Over at Worldchanging, Alex Steffen has an excellent draft essay on the political risks of “geoengineering”:
Some scientists suggest that certain massive projects—like creating artificial volcanoes to fill the skies with soot, or seeding the oceans with mountains of iron to produce giant algal blooms—might in the future be able put the brakes on climate change. These “geoengineering” ideas are hardly shovel-ready. The field at this point consists essentially of little more than a bunch of proposals, simulations and small-scale experiments: describing these hypothetical approaches as “back up options” crazily overstates their current state of development. Indeed, almost all of the scientists working on them believe that the best answer to our climate problem would be a quick, massive reduction in our greenhouse gas emissions.
None of this has stopped geoengineering from becoming part of a new attempt to stall those very reductions, though. The same network of think tanks, pundits and lobbying groups that denied climate change for the last 30 years has seized on geoengineering as a chance to undermine new climate regulations and the U.N. climate negotiations to be held at the end of the year in Copenhagen. They’re still using scare tactics about the economic costs of change, but now, instead of just denying the greenhouse effect, they’ve begun trying to convince the rest of us that hacking the planet with giant space-mirrors or artificial volcanoes is so easy that burning a lot more coal and oil really won’t be a problem.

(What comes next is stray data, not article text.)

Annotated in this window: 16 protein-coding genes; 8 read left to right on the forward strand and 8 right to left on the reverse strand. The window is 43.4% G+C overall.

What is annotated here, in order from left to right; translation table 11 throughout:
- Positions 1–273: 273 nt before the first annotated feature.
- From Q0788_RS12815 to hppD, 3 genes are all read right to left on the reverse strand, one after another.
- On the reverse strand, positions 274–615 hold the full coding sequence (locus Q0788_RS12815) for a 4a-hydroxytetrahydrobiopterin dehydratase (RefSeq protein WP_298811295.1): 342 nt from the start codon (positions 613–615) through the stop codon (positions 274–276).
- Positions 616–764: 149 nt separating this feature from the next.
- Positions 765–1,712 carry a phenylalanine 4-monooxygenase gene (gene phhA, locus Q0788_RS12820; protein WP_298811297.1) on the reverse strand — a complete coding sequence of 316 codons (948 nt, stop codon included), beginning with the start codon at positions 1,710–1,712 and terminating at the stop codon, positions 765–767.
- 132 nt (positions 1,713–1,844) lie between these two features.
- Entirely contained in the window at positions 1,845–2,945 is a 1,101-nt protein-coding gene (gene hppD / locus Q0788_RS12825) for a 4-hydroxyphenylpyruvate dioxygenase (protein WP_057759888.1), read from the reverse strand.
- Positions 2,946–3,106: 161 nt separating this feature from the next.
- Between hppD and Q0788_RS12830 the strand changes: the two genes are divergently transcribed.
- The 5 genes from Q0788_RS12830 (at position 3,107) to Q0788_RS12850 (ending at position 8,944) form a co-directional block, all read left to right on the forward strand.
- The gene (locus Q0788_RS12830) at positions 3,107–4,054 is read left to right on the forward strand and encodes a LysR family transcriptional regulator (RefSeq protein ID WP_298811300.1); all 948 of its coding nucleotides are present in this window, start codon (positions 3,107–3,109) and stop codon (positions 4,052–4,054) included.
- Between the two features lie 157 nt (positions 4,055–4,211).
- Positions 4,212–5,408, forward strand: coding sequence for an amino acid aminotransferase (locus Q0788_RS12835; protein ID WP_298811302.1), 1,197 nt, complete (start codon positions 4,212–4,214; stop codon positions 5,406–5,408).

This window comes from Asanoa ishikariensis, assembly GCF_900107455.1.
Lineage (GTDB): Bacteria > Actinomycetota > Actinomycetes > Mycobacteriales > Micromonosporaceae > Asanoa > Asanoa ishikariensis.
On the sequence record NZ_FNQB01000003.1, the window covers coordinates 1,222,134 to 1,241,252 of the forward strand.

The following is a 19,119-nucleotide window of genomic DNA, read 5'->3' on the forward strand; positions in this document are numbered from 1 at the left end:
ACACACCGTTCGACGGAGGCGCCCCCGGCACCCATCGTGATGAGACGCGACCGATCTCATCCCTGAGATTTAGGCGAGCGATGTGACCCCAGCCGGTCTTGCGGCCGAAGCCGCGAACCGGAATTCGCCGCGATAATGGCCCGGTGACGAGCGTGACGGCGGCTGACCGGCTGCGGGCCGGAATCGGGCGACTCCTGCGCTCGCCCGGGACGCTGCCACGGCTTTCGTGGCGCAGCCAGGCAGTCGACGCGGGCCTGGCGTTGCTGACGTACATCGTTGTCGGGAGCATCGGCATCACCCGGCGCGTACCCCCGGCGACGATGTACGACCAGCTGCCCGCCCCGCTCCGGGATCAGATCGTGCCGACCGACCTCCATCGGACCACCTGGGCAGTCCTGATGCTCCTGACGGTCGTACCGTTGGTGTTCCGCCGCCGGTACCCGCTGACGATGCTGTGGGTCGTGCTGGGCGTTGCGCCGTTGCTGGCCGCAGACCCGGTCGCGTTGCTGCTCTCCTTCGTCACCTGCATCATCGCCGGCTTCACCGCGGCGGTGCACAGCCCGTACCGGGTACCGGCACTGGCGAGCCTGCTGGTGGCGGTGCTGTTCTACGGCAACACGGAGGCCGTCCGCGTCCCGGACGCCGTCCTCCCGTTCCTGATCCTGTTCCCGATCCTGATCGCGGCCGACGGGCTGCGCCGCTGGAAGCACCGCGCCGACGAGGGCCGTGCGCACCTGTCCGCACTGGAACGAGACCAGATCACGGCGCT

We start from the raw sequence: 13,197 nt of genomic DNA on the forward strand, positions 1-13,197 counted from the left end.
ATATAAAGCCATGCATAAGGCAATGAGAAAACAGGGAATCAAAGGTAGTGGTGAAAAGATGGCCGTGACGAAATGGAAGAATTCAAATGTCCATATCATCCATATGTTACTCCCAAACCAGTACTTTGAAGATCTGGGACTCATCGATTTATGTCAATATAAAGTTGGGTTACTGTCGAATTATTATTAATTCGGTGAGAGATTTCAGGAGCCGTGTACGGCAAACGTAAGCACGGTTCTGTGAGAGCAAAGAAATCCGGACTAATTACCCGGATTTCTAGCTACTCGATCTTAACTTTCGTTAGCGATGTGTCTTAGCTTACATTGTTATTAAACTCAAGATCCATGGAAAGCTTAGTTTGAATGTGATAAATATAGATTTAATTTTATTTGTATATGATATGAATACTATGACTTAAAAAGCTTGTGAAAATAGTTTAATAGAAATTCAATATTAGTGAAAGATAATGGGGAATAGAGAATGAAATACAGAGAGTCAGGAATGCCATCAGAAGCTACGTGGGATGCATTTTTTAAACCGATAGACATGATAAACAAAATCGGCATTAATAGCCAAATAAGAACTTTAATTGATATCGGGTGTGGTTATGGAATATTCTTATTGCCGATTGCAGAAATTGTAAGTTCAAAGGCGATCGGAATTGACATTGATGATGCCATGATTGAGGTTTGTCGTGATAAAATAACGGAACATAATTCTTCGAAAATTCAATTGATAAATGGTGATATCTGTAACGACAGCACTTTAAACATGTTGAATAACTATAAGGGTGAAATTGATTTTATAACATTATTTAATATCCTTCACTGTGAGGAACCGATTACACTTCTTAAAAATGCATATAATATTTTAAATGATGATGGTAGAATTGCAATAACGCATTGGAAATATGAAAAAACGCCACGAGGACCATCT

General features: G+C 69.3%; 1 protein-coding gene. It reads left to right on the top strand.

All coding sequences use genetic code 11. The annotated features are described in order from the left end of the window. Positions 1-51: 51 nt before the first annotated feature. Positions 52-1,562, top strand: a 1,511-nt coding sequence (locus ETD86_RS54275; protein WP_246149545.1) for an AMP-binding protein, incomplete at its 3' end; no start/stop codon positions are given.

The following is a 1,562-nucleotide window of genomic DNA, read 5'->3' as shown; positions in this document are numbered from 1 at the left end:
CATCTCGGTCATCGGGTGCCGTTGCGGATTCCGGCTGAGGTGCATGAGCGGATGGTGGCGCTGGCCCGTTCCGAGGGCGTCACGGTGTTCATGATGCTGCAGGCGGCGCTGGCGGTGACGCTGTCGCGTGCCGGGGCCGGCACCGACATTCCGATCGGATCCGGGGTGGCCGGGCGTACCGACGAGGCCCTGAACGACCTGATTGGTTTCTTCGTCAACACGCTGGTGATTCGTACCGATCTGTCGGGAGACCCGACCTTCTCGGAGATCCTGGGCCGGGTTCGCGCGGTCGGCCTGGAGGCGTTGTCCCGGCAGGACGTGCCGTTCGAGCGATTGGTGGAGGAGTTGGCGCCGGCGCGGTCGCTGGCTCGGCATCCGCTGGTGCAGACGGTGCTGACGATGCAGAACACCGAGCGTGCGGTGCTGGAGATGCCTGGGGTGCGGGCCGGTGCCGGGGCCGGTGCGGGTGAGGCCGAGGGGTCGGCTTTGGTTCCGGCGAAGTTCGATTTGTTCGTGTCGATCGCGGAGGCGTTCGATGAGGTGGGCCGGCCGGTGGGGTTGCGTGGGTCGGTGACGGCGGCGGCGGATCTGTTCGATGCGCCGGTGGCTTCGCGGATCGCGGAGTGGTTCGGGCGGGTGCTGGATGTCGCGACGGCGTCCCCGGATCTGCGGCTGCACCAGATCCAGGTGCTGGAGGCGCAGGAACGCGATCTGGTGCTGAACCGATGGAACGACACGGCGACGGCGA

The piece is titled Geoengineering and the New Climate Denialism, which should give you a flavor for the direction of the post.
There’s a seperate conversation to be had about the substantive geophysical risks of trying to alter the planet’s systems. Alex’s piece, however, focuses on the near term political dynamics. It’s definitely worth a read.